There is a major interest in understanding the effectiveness of school-based versus community-based programs. The Becoming a Man program (BAM) is school-based with an after school component, and as one of the 11 grant recipients BAM will be funded to test the impact of a second year of service. The Chicago Public Schools have initiated a parent training program and has also taken on the recruitment of students for both community-based and school-based programs. There are initiatives that received a lot of attention in past decades such as Scared Straight (a federal program that took inner city youth to prisons as a preventative measure but actually increased the likelihood of criminal behavior) that not only did not produce good results, but may have had negative outcomes. Understanding what works will be a huge outcome of this work, said Irving.
The private sector is making a real effort to include at-risk kids. Exelon, the giant utility corporation, has offered to take at risk students as interns where they can get the opportunity for valuable on-site training in meter reading, finance and customer service. Edelman will have an intern this summer as well.
Get IN Chicago has also recognized the need to “be cool,” said Irving. She has put together a youth advisory board comprised of two youths from each of seven communities where organizations were funded, “kids who reflect the population we serve.” At their quarterly board meetings of the youth board, the students will “tell us what they are seeing and tell us what is working.” Working with 1871, the Chicago based entrepreneurial technology incubator, youth will be trained in the basics of a “tech innovator crash course in coding and asked to design solutions for challenges within their communities.” Irving added that, “We must reinvent the image of the African American male. These kids are not born violent. They are already judged to be guilty; there is an assault on them in the media.”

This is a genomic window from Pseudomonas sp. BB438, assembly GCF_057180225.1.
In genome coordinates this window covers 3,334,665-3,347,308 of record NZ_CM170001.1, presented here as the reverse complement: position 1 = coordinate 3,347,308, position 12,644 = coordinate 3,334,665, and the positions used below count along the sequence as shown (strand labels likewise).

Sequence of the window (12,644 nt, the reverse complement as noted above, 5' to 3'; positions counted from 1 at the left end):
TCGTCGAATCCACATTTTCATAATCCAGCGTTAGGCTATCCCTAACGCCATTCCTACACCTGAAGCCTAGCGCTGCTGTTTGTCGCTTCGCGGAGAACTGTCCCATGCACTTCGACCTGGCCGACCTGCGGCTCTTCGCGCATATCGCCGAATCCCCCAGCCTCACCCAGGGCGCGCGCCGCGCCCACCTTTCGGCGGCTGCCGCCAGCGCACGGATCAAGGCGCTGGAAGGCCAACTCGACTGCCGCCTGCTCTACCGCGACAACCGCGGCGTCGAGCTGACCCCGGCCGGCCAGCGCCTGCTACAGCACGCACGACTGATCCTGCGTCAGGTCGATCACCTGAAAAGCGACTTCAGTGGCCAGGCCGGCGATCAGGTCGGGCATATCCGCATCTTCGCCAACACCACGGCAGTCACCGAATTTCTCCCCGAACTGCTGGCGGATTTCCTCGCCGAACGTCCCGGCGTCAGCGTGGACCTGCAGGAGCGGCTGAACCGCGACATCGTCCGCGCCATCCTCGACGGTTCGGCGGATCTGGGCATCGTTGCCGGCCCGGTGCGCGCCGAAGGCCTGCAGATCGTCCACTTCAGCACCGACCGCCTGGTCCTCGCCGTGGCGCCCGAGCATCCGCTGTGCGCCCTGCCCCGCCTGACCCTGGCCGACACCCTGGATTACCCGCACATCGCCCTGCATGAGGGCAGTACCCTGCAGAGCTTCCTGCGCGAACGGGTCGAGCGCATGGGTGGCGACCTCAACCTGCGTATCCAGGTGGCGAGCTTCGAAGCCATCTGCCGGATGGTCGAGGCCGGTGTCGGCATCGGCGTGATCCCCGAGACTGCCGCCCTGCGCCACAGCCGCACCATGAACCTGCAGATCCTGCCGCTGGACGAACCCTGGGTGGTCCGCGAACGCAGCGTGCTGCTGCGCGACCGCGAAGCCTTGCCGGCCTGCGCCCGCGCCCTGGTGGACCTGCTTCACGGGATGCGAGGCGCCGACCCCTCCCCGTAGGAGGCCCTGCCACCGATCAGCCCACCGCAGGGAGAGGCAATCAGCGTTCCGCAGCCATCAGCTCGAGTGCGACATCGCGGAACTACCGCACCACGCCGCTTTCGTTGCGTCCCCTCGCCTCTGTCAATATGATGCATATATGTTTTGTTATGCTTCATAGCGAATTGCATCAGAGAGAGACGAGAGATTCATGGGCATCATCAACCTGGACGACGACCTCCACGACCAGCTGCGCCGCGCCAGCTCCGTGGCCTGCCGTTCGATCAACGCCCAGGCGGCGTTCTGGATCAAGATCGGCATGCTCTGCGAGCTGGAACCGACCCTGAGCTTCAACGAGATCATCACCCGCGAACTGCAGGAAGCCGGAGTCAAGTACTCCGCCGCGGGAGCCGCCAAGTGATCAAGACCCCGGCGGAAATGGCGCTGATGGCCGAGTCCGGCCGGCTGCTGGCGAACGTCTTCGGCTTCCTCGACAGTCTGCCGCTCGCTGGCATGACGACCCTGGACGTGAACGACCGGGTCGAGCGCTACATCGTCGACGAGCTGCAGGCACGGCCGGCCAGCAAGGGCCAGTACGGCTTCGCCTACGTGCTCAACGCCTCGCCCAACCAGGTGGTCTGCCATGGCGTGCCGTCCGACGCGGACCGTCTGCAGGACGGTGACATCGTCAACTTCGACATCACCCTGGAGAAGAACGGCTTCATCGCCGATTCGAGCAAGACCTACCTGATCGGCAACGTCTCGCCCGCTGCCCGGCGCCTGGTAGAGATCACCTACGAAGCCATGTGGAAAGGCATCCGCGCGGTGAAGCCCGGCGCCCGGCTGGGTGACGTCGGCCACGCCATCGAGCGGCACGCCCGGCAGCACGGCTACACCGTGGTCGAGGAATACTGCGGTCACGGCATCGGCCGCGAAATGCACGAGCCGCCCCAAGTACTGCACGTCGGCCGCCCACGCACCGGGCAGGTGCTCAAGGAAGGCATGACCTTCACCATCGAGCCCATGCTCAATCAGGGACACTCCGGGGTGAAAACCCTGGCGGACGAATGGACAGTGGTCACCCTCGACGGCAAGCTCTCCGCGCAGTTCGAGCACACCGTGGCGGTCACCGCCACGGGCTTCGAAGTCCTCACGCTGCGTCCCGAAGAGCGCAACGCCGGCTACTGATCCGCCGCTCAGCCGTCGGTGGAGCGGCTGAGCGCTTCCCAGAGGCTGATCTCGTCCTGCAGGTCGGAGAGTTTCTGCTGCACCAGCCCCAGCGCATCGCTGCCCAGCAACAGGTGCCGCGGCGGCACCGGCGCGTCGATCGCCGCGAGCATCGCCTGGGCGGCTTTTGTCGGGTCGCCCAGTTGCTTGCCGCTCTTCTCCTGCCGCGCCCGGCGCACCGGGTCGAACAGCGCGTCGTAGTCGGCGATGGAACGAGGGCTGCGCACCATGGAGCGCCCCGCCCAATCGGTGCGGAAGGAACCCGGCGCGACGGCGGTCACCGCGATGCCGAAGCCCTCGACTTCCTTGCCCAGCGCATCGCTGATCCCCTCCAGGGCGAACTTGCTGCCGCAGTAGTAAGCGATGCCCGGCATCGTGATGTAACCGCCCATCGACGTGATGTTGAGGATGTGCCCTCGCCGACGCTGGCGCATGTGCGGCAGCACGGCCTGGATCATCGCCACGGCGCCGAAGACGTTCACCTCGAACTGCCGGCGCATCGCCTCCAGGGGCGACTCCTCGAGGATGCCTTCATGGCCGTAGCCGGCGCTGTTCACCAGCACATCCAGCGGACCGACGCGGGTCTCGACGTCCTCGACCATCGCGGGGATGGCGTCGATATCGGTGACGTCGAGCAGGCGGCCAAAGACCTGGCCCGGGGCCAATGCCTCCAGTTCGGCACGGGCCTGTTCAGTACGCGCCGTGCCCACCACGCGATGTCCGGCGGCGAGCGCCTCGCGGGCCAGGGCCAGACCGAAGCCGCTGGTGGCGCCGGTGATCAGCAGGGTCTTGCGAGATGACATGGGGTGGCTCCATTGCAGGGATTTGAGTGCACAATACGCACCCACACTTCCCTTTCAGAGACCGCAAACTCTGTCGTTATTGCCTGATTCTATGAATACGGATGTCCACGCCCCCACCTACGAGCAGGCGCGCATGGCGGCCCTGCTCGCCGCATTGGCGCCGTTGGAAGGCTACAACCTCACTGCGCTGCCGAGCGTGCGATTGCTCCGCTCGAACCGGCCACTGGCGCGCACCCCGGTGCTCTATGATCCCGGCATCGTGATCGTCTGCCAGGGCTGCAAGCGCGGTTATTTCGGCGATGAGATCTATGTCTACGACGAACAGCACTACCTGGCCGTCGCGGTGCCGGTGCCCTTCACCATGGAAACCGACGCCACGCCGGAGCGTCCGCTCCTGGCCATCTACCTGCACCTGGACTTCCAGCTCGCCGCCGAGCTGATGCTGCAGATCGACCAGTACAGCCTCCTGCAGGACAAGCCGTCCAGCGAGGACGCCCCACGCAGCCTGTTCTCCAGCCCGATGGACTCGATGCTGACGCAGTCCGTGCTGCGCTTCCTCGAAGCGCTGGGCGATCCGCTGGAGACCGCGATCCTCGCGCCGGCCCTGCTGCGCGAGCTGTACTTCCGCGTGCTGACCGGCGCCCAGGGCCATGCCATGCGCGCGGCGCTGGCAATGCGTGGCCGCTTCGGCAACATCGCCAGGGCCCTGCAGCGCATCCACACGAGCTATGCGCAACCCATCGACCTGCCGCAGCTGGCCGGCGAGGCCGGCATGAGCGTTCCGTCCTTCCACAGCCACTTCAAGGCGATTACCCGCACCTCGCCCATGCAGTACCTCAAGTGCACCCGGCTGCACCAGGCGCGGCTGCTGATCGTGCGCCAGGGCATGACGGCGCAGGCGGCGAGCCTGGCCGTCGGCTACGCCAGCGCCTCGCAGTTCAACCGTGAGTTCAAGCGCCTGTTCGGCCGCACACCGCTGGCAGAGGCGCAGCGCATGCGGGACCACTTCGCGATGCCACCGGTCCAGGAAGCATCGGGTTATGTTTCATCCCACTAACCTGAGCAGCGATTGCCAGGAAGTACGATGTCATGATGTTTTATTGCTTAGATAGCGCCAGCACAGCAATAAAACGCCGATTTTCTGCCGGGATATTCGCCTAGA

Get IN Chicago is a noble experiment that has to work; as Dr. Irving noted, “First we take on youth violence, then youth joblessness. It may take longer than our five-year charter but we are going to get in and learn.” According to Irving, five percent of the youth on the West Side is responsible for all of the violence. “But we have another 20 percent of the youth who have significant adverse childhood experiences. They react to the trauma in their lives.” The commitment to evidence-based funding is critical; it is impact investing by the private sector at its very best. Our job on the PR front is to tell stories that provide the emotional connection while the data is being collected, the profiles of successful youths and the community program leaders who are the true heroes of the campaign. We are proud to be associated with this effort and are determined to give it a proper public profile.
Richard Edelman is president and CEO.
Editor’s Note: This piece written by President and CEO, Edelman, Richard Edelman was first published on May 9th on Richard’s 6 A.M. blog. With his firm’s permission, we republish it here as a contributory, industry supportive piece.